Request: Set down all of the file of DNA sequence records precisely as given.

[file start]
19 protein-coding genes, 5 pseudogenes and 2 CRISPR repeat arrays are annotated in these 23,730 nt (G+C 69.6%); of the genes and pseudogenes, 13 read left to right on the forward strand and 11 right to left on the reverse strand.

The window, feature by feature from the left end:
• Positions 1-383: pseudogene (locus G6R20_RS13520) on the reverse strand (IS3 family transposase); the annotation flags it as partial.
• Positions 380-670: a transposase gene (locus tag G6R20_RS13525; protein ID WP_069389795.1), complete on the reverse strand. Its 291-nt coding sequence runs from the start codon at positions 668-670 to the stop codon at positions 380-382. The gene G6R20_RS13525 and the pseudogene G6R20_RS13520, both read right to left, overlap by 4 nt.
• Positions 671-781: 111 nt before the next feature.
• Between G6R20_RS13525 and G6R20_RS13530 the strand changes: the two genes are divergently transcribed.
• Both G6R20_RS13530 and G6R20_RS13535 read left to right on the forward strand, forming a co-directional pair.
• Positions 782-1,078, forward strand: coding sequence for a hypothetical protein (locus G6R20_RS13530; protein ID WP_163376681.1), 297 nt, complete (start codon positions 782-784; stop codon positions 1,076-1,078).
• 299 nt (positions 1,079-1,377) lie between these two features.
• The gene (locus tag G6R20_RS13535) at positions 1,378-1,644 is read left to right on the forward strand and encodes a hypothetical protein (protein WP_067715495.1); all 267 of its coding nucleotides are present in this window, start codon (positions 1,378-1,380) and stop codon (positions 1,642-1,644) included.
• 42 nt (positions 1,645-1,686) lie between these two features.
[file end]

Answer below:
19 protein-coding genes, 5 pseudogenes and 2 CRISPR repeat arrays are annotated in these 23,730 nt (G+C 69.6%); of the genes and pseudogenes, 13 read left to right on the forward strand and 11 right to left on the reverse strand.

The window, feature by feature from the left end:
• Positions 1-383: pseudogene (locus G6R20_RS13520) on the reverse strand (IS3 family transposase); the annotation flags it as partial.
• Positions 380-670: a transposase gene (locus tag G6R20_RS13525; protein ID WP_069389795.1), complete on the reverse strand. Its 291-nt coding sequence runs from the start codon at positions 668-670 to the stop codon at positions 380-382. The gene G6R20_RS13525 and the pseudogene G6R20_RS13520, both read right to left, overlap by 4 nt.
• Positions 671-781: 111 nt before the next feature.
• Between G6R20_RS13525 and G6R20_RS13530 the strand changes: the two genes are divergently transcribed.
• Both G6R20_RS13530 and G6R20_RS13535 read left to right on the forward strand, forming a co-directional pair.
• Positions 782-1,078, forward strand: coding sequence for a hypothetical protein (locus G6R20_RS13530; protein ID WP_163376681.1), 297 nt, complete (start codon positions 782-784; stop codon positions 1,076-1,078).
• 299 nt (positions 1,079-1,377) lie between these two features.
• The gene (locus tag G6R20_RS13535) at positions 1,378-1,644 is read left to right on the forward strand and encodes a hypothetical protein (protein WP_067715495.1); all 267 of its coding nucleotides are present in this window, start codon (positions 1,378-1,380) and stop codon (positions 1,642-1,644) included.
• 42 nt (positions 1,645-1,686) lie between these two features.